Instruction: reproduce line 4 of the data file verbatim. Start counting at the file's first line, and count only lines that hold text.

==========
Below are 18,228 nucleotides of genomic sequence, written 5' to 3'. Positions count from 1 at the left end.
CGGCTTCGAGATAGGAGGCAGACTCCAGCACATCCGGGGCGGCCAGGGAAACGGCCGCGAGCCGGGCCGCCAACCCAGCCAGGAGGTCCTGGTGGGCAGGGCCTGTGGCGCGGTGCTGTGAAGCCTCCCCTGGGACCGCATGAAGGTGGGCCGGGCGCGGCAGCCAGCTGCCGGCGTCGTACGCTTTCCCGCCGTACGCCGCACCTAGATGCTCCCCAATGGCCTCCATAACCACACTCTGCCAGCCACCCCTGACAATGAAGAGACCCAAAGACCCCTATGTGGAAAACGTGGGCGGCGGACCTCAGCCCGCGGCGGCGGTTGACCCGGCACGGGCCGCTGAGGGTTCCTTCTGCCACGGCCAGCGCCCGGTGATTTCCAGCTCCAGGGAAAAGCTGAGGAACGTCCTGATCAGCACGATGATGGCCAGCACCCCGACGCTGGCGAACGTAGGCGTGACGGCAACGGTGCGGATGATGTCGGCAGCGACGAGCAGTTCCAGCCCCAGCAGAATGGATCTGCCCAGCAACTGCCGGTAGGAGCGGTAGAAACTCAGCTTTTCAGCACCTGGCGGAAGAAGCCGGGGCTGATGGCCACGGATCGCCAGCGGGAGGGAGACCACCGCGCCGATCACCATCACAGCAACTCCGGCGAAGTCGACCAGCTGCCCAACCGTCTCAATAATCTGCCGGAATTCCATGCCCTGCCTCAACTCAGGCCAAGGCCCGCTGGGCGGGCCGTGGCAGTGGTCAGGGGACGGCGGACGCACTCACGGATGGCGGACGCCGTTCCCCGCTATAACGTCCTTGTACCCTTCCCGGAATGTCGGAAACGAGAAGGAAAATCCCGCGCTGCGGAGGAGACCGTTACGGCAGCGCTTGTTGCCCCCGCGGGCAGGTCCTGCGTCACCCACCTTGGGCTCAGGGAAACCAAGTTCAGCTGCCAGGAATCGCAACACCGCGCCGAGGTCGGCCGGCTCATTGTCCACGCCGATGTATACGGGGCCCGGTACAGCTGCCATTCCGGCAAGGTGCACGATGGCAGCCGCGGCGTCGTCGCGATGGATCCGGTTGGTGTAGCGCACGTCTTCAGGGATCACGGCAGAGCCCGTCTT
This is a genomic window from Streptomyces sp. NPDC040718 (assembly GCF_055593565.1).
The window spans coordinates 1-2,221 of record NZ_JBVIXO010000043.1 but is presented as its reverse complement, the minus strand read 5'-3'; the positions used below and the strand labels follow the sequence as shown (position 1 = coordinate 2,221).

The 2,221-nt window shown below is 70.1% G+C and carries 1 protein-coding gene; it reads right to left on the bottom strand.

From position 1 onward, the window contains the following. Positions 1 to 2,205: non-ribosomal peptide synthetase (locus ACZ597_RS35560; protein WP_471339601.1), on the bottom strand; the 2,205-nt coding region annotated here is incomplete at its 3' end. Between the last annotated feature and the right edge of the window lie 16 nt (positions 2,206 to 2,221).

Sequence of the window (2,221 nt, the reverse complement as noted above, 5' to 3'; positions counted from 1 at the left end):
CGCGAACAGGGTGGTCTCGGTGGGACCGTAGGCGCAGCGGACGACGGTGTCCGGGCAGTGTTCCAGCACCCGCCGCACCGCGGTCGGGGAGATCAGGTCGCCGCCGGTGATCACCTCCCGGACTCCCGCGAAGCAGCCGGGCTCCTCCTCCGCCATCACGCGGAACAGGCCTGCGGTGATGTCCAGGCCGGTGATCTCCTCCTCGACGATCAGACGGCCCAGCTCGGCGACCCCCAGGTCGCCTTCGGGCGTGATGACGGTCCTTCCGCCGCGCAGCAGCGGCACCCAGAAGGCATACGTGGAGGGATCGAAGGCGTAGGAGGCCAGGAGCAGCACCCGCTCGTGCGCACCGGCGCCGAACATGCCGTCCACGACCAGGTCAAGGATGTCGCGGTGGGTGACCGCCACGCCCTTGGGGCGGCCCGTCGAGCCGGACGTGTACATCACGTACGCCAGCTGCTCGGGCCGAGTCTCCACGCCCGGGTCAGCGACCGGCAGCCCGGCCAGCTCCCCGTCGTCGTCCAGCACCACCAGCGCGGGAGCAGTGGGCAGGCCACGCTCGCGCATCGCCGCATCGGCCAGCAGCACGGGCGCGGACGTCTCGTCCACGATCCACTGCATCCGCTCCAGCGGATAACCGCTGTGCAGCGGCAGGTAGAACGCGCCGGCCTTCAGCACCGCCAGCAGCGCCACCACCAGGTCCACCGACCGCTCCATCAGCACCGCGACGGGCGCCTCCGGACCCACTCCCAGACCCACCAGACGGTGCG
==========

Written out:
The window spans coordinates 1-2,221 of record NZ_JBVIXO010000043.1 but is presented as its reverse complement, the minus strand read 5'-3'; the positions used below and the strand labels follow the sequence as shown (position 1 = coordinate 2,221).